Advertisement
Advertisement

San Diego small businesses enter the holiday shopping season with optimism... and some trepidation

Craig Maxwell is the owner of Maxwell's House of Book on La Mesa Blvd, in downtown La Mesa.
Craig Maxwell, like many other sole proprietors, has suffered through the pandemic and now rising inflation, as they prepare for the holiday season. Maxwell is the owner of Maxwell’s House of Book on La Mesa Blvd.
(Nancee E. Lewis/For The San Diego Union-Tribune)

A national survey says 66 percent of consumers say they will spend less this holiday season than they did last year

Share

It’s been a rough few years for small businesses.

After contending with COVID-19 restrictions in 2020 and most of 2021, now inflation, a tough economy and fears of a looming recession may make customers reluctant to splurge this holiday shopping season.

Store owners in the San Diego area kicked off Small Business Saturday — the annual initiative that encourages consumers to spend their holiday dollars at mom-and-pop stores — with a mixture of optimism and a dash of economic reality.

“It’s like you don’t know from week to week how you’re going to fare,” said Doug Yeagley, proprietor of two businesses in Mission Hills — Tops Salon hair and nails studio and an adjoining outdoor movie theater called Cinema Under The Stars that screens classic and newly released films.

“People tell me they have to get their hair done but they don’t always have to come see a movie. They can watch on the internet (or streaming services). It’s difficult and all you can do is try to make your place as shiny and healthy-looking as possible and be positive.”

In his 20 years as owner of Maxwell’s House of Books in downtown La Mesa, Craig Maxwell says he can’t remember a slower start to the holiday season.

“Normally we start picking up before Thanksgiving and we see a discernible increase in walk-in and online business and it has slowed down, or at least been very static,” said Maxwell, who estimated his shop’s sales are off 10 percent compared to last year.

A national survey commissioned by Intuit QuickBooks of more than 5,500 adults reported that 66 percent of consumers said they will buy fewer gifts during the 2022 holiday season than last year.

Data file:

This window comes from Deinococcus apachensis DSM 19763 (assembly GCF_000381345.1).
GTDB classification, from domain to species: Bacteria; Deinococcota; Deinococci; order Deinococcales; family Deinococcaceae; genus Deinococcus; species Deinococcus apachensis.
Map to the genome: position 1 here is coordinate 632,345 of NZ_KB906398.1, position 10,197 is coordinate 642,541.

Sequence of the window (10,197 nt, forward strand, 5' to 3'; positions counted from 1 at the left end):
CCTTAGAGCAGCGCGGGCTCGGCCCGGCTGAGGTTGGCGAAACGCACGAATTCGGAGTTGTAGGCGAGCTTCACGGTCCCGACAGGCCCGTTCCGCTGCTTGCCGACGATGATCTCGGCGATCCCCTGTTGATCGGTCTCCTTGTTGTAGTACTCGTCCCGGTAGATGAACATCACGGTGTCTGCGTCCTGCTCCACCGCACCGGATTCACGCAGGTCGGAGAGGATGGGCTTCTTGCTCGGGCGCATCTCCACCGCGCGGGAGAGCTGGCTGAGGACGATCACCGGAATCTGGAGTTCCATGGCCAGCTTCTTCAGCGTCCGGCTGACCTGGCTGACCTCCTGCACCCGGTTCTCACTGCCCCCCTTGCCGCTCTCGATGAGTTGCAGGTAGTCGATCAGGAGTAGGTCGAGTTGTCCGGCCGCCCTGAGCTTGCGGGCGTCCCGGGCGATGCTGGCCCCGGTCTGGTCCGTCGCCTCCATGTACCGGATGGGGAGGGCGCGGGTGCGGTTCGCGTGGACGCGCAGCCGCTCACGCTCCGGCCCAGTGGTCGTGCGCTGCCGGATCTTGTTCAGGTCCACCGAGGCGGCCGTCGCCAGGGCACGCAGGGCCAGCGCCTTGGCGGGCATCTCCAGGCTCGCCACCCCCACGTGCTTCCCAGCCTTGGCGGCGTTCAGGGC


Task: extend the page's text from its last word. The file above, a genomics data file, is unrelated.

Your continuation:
Given high gasoline and food prices, that percentage didn’t surprise Pierre Farhat, who owns Pierre’s Jewelry in downtown La Mesa.

Beatrix and Pierre Farhat are the owners of Pierre Jewelers on La Mesa Blvd.
Beatrix and Pierre Farhat, like many other sole proprietors, have suffered through the pandemic and now rising inflation, as they prepare for the holiday season. The Farhat’s are the owners of Pierre Jewelers on La Mesa Blvd.
(Nancee E. Lewis/For The San Diego Union-Tribune)

“It’s not easy because we sell luxury items,” he said. “But I think people will get out and everybody will want to buy. They don’t have to buy big gifts of a huge amount of money, but they will buy small things.”

His shop was one of the La Mesa stores ransacked after a large protest against police violence and racial injustice turned riotous on May 30, 2020. Farhat said his store was shut down for more than four months.

“I’ve been doing this for 39 years,” he said. “I’ve survived many hard times.”

Jesse Zmuda, owner of Backbone Floral in Mission Hills, said she’s adjusting her pricing and sending out more emails and coupons to entice customers. Her boutique sells fresh flowers, dried flowers, vintage clothing, cards and art that is all handmade in the U.S.

“Shopping small and local is really important,” Zmuda said “People don’t realize how excited I get when they buy something. It’s a big deal to us.”

Around the corner, Hailey Powell, co-owner of the La Puerta Mexican cantina, said wintertime sales are about 20 percent slower than summer but she hopes an expanded space for private holiday parties will help fill the financial gap.

“We’re super optimistic,” going into the holiday season, she said. “I’m not sure how everyone else does it but we just focus on what we’re doing and not worry about what everyone else is doing.”

The shopping season began with some promising news — Adobe Analytics reported that U.S. shoppers spent almost 3 percent more online this Thanksgiving than they did last year. The study of consumer transactions reported $5.29 billion in sales.

At his La Mesa bookstore with black cat Rorschach snoozing on the counter, Maxwell said a robust holiday shopping season won’t make or break his business. “But it’s certainly the icing on the cake at the end of the year. And if that’s taken away,” he said with a wry laugh, “we’re just left with the dough.”


Advertisement